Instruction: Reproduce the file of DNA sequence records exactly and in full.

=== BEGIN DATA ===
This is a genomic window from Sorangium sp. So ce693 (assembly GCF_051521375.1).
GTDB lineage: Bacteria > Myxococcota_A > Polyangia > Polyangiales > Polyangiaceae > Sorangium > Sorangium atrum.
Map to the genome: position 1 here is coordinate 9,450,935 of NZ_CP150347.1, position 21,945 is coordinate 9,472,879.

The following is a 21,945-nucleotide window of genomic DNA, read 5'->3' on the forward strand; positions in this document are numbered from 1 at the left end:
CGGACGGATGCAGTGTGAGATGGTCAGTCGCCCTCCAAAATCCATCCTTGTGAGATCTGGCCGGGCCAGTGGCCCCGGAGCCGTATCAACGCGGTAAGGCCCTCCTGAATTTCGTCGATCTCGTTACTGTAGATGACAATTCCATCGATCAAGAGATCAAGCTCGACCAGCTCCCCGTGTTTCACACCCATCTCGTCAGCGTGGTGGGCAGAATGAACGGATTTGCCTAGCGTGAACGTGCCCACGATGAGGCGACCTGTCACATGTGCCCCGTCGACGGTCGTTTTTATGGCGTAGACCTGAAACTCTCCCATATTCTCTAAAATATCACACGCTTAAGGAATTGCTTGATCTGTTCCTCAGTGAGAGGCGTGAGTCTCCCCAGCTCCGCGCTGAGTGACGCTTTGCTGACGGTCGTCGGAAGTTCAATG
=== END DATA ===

This is a genomic window from Sorangium sp. So ce693 (assembly GCF_051521375.1).
GTDB lineage: Bacteria > Myxococcota_A > Polyangia > Polyangiales > Polyangiaceae > Sorangium > Sorangium atrum.
Map to the genome: position 1 here is coordinate 9,450,935 of NZ_CP150347.1, position 21,945 is coordinate 9,472,879.

The following is a 21,945-nucleotide window of genomic DNA, read 5'->3' on the forward strand; positions in this document are numbered from 1 at the left end:
CGGACGGATGCAGTGTGAGATGGTCAGTCGCCCTCCAAAATCCATCCTTGTGAGATCTGGCCGGGCCAGTGGCCCCGGAGCCGTATCAACGCGGTAAGGCCCTCCTGAATTTCGTCGATCTCGTTACTGTAGATGACAATTCCATCGATCAAGAGATCAAGCTCGACCAGCTCCCCGTGTTTCACACCCATCTCGTCAGCGTGGTGGGCAGAATGAACGGATTTGCCTAGCGTGAACGTGCCCACGATGAGGCGACCTGTCACATGTGCCCCGTCGACGGTCGTTTTTATGGCGTAGACCTGAAACTCTCCCATATTCTCTAAAATATCACACGCTTAAGGAATTGCTTGATCTGTTCCTCAGTGAGAGGCGTGAGTCTCCCCAGCTCCGCGCTGAGTGACGCTTTGCTGACGGTCGTCGGAAGTTCAATG